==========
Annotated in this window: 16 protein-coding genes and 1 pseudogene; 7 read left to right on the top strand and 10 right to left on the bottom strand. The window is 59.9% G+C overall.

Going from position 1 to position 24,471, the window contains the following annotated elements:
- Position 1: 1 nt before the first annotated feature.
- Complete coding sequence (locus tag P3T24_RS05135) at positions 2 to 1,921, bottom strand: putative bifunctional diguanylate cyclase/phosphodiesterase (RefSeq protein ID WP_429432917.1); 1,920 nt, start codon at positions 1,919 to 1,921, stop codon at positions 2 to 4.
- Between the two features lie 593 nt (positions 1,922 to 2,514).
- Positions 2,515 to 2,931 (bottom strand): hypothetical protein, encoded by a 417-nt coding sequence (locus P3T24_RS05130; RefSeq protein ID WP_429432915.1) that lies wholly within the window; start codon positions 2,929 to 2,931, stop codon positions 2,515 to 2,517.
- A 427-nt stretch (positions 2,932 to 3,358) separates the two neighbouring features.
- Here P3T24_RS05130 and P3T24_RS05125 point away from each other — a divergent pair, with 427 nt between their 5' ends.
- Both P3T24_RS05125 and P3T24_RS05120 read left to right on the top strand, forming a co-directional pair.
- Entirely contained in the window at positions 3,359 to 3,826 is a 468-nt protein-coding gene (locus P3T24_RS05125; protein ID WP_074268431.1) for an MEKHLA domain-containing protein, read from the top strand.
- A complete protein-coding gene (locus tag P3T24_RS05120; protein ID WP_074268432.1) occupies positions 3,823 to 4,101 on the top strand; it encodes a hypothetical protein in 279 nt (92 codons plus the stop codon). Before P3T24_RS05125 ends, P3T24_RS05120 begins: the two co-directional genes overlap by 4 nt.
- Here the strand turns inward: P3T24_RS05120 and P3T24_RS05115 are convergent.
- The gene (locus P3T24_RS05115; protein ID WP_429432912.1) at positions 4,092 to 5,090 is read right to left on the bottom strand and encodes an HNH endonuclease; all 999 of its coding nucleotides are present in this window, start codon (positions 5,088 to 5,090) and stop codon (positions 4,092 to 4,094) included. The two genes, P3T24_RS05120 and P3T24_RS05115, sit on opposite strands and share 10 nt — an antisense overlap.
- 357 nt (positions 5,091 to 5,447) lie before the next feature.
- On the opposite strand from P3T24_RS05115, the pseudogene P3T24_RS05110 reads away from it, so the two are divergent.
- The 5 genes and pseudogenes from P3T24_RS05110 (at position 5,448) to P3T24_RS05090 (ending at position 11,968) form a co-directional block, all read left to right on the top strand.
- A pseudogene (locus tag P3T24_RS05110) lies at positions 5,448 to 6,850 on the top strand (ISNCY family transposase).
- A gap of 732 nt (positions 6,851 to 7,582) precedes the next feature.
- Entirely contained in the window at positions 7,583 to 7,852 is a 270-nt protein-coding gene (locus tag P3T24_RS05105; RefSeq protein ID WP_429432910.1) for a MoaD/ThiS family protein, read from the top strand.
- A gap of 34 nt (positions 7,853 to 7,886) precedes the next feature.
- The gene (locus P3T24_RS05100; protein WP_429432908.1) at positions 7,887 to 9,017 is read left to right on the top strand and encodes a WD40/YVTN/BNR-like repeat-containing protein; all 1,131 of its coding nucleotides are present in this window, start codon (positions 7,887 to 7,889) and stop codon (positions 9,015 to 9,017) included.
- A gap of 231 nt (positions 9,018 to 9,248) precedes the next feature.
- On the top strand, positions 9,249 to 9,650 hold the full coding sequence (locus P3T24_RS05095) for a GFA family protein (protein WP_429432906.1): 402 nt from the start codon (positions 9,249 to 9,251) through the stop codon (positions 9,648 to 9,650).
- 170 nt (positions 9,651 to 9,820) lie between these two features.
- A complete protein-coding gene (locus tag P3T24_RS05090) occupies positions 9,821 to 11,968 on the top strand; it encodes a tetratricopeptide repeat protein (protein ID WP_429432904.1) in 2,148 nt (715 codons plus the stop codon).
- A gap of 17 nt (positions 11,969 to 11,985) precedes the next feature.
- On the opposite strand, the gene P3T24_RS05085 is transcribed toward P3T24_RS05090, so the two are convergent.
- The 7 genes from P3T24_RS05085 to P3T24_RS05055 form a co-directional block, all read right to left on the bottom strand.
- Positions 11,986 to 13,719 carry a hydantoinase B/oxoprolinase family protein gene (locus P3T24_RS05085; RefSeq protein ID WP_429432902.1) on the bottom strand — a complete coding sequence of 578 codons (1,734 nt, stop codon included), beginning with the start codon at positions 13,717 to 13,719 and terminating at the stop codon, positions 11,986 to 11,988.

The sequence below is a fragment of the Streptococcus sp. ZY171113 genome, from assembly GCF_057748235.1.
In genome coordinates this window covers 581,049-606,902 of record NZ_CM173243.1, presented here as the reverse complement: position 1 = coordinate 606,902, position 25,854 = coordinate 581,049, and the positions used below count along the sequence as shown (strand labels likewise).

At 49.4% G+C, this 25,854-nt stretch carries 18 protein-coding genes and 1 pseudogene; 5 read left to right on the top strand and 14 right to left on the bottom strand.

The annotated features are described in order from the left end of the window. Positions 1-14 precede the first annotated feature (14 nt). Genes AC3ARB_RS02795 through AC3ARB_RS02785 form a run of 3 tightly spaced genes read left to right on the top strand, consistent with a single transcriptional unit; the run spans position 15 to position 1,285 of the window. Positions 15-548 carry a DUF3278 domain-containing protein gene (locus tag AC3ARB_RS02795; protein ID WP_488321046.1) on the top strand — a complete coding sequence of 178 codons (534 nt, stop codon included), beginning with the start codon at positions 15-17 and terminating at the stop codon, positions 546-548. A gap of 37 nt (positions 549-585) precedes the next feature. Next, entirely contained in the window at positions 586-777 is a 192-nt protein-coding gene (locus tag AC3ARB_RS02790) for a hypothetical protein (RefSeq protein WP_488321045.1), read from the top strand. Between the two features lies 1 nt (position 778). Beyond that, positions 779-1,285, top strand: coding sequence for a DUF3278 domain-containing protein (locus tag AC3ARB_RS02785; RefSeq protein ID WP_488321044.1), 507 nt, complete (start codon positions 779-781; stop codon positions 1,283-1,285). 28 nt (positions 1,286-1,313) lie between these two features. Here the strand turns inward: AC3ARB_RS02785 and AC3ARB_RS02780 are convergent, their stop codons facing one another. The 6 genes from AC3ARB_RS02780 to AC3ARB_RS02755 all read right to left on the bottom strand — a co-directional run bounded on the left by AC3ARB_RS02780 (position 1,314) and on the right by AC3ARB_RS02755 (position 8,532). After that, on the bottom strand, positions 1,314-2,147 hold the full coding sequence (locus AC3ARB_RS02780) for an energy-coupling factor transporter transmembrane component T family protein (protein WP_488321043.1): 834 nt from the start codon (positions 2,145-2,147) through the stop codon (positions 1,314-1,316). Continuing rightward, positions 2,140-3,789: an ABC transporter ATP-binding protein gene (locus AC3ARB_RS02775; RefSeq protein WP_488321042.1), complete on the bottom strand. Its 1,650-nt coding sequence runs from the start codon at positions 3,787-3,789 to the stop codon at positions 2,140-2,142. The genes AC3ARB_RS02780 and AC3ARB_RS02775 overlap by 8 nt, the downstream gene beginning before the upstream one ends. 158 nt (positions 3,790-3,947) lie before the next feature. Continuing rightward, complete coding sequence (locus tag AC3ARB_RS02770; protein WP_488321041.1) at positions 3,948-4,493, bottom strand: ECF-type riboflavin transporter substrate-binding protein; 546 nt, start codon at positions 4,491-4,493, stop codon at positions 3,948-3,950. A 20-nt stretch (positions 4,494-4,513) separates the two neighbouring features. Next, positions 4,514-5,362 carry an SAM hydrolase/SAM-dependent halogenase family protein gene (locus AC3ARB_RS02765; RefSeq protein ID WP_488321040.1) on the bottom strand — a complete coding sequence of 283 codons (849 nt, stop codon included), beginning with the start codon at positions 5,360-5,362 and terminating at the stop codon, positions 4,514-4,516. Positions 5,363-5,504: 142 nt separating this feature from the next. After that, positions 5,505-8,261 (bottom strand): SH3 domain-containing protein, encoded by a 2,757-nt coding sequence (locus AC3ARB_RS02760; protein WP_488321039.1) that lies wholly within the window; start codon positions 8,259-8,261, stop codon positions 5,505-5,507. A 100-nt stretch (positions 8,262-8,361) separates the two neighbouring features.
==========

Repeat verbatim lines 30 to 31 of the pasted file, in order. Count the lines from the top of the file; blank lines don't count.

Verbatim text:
The sequence below is a fragment of the Streptococcus sp. ZY171113 genome, from assembly GCF_057748235.1.
In genome coordinates this window covers 581,049-606,902 of record NZ_CM173243.1, presented here as the reverse complement: position 1 = coordinate 606,902, position 25,854 = coordinate 581,049, and the positions used below count along the sequence as shown (strand labels likewise).